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'Foreign-backed terrorists' are behind protests in Kazakhstan, ambassador says

RACHEL MARTIN, HOST:

A state of emergency is still in effect in Kazakhstan after anti-government protests there. The president says his government has survived a coup attempt. Dozens of people have reportedly been killed, thousands detained. A former prime minister in exile has claimed the protests were orchestrated by the country's former leader as part of an effort to retake power. And Russian troops have been called in to help quell the demonstrations. I asked Kazakhstan's ambassador to the U.S., Yerzhan Ashikbayev, how he would characterize what's happening in his country right now.

YERZHAN ASHIKBAYEV: Well, undeniably, those are the darkest days, the most tragic days in the history of my nation. We have never experienced such violence. But indeed, we've been badly hit by those terrorist groups, by different types of extremists who tried to destabilize, really destabilize the situation and who tried to overthrow the government by violent means.

MARTIN: What evidence do you have that these are terrorists and not just citizen protesters? There has been a broad rejection of rising fuel prices in Kazakhstan that takes a real hit on people's pocketbooks, also real complaints about rising unemployment and widespread political corruption. Do you believe any of these protests were legitimate?

ASHIKBAYEV: Let me be clear from the outset - the government of Kazakhstan has no problem with peaceful protesters. Peaceful protesters are not attacking security, law enforcement entities. Peaceful protesters are not beating first-line responders, as ambulances or firefighters. They've been doing exactly what is not associated with peaceful demonstrations.

MARTIN: Former President Nazarbayev was, up until last week, running the country's Security Council. He has since been pushed out. What is the relationship between your government and the former president?

ASHIKBAYEV: Well, by stepping down and transferring powers of the head of Security Council, the first president effectively completed the transfer of power to the current president, President Tokayev.

MARTIN: Do you have any reason to believe that Nazarbayev is stoking the protests for his own political motives?

ASHIKBAYEV: No. I don't have reasons to believe. I don't see any grounds for such an action.

MARTIN: Russian troops are now on the ground in Kazakhstan. Why would you need another country, in this case Russia, to bring in military force?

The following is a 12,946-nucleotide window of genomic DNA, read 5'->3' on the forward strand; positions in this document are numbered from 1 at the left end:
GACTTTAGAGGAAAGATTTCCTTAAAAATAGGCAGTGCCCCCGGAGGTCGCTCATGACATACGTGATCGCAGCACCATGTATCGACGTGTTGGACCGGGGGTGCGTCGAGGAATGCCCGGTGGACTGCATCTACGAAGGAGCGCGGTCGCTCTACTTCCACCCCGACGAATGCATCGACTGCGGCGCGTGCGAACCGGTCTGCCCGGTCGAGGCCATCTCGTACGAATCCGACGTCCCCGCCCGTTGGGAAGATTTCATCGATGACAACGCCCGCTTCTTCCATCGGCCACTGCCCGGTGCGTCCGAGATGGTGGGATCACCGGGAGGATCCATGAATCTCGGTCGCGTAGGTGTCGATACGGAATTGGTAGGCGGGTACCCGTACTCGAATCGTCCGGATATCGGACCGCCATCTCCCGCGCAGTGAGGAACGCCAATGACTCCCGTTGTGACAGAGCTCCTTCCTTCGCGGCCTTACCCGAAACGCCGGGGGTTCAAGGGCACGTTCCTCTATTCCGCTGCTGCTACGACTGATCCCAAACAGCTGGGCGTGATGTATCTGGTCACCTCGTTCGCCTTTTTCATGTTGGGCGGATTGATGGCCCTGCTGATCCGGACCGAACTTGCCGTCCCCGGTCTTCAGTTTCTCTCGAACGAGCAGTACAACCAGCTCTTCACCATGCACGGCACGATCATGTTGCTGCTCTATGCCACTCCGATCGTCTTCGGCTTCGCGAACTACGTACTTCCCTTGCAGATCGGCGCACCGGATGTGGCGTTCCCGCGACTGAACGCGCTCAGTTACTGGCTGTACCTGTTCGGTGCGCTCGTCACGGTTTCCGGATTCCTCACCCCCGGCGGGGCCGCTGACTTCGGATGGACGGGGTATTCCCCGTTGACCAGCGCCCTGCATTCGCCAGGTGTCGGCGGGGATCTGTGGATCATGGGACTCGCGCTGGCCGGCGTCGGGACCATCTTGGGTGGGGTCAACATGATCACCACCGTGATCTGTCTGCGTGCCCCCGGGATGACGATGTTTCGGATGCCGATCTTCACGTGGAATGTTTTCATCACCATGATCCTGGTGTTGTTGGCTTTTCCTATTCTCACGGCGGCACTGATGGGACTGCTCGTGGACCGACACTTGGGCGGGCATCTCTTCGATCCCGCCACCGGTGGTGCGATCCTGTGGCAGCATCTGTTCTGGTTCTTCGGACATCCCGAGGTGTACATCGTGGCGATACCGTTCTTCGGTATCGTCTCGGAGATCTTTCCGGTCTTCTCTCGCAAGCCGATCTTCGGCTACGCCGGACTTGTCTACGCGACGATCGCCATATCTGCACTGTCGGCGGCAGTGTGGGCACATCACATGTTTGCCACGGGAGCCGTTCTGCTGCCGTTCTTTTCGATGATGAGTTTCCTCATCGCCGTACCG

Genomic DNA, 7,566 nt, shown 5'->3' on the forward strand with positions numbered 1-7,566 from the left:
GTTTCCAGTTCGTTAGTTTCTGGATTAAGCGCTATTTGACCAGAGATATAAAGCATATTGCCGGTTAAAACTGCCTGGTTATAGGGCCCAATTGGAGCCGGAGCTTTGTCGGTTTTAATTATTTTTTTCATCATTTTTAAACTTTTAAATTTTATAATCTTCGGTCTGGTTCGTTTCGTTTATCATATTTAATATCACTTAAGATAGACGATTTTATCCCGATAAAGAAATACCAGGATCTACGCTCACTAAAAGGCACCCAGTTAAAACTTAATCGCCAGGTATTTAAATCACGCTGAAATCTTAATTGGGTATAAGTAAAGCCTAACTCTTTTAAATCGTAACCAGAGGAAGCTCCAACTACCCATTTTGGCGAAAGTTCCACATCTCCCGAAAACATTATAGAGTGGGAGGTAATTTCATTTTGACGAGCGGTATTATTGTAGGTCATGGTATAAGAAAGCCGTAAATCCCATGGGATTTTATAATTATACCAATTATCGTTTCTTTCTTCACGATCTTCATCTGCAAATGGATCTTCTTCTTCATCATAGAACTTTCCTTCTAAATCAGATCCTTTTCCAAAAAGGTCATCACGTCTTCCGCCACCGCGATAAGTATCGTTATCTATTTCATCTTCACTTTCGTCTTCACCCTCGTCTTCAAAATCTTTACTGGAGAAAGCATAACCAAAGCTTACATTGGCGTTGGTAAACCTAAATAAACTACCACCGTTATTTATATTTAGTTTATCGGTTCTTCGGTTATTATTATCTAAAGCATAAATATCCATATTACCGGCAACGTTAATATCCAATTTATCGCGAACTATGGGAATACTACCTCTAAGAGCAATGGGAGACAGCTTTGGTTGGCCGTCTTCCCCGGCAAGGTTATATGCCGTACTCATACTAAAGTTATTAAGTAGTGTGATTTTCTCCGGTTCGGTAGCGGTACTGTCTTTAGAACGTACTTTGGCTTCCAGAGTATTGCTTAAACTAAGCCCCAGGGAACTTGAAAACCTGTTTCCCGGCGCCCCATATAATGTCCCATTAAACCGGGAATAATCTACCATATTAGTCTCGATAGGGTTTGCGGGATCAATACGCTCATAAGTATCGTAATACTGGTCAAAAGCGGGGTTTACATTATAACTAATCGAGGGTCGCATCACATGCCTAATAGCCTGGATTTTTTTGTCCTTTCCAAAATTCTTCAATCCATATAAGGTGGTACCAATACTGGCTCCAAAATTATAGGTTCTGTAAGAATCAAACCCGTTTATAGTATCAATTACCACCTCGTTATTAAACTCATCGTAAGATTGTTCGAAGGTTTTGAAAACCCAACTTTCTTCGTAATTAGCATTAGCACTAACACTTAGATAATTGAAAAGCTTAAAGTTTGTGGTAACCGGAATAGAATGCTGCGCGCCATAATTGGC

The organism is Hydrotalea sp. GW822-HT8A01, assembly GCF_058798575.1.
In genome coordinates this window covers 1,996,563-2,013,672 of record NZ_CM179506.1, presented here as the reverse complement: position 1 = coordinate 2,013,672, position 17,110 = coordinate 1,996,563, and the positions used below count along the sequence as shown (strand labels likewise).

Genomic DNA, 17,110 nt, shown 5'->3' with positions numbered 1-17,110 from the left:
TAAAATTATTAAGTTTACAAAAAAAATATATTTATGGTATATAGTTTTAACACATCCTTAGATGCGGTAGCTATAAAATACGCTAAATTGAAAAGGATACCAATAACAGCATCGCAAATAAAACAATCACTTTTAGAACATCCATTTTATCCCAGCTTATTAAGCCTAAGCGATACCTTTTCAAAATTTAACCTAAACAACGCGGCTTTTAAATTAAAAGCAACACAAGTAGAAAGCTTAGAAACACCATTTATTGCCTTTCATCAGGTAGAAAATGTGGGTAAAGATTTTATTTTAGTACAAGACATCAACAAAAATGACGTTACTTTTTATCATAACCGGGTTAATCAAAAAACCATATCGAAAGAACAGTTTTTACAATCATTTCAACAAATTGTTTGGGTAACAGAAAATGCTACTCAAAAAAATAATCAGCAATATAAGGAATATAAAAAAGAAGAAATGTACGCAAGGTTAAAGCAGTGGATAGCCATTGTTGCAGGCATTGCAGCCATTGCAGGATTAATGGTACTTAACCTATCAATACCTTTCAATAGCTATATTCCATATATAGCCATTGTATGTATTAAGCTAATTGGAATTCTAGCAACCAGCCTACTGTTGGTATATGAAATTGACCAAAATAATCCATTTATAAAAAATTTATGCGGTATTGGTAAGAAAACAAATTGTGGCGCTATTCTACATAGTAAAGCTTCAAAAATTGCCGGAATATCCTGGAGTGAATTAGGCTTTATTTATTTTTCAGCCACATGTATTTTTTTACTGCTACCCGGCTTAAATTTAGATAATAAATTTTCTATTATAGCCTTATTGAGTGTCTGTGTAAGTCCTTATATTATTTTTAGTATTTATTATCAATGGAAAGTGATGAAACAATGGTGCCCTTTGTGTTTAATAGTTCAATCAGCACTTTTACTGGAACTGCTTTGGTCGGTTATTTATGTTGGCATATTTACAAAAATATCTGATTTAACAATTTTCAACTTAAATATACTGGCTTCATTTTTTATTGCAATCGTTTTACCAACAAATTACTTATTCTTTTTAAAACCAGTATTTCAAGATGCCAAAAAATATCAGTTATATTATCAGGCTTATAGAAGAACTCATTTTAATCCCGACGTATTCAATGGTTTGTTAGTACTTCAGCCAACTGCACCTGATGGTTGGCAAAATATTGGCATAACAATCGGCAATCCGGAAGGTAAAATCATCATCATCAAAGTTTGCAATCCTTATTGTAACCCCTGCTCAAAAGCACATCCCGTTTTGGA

ASHIKBAYEV: Let me clarify and be very precise. It's not only Russian forces. Those are peacekeeping forces of the CSTO, Collective Security Treaty Organization. They are used to back up the military forces of Kazakhstan.

MARTIN: Because your military is not able to manage this.

ASHIKBAYEV: The situation was grave enough for my president to request such an assistance.

MARTIN: What message does that send to your own people?

ASHIKBAYEV: Well, now the government is in full control of the situation on the ground in all of the cities, and this was also done thanks to the support by peacekeeping troops. Because of that, we had enough resources to stabilize the situation and now to be in full control of the situation on the ground.

MARTIN: I mean, we can't ignore the fact that we are now three decades after Kazakhstan's independence from the former Soviet Union. I want to play a clip of tape from the U.S. secretary of state, Antony Blinken, last week. He had this warning to Kazakhstan about the presence of Russian troops.

(SOUNDBITE OF ARCHIVED RECORDING)

ANTONY BLINKEN: One lesson of recent history is that once Russians are in your house, it's sometimes very difficult to get them to leave.

MARTIN: Are you on a dangerous course here when it comes to maintaining your independence from Russia?

ASHIKBAYEV: We've seen so many different speculations over the role of Russia, but any knowledgeable expert on Kazakhstan would definitely identify internal domestic triggers for the conflict, for this tragedy. And we're not afraid of Russia. For almost three decades, we are in the same Collective Security Treaty Organization. And we don't have those fears.

MARTIN: When will the Russian troops leave?

ASHIKBAYEV: As soon as the situation is stabilized, they will immediately leave.

MARTIN: I thought I heard you earlier say that the situation had now been stabilized.

ASHIKBAYEV: It's being stabilized. And that's a matter of several weeks, probably, when Russian and, obviously, CSTO member nation troops will leave the country.

MARTIN: Kazakhstan's ambassador to the United States, Yerzhan Ashikbayev, thank you so much for talking with us.

ASHIKBAYEV: Thank you. Thank you for having me. Transcript provided by NPR, Copyright NPR.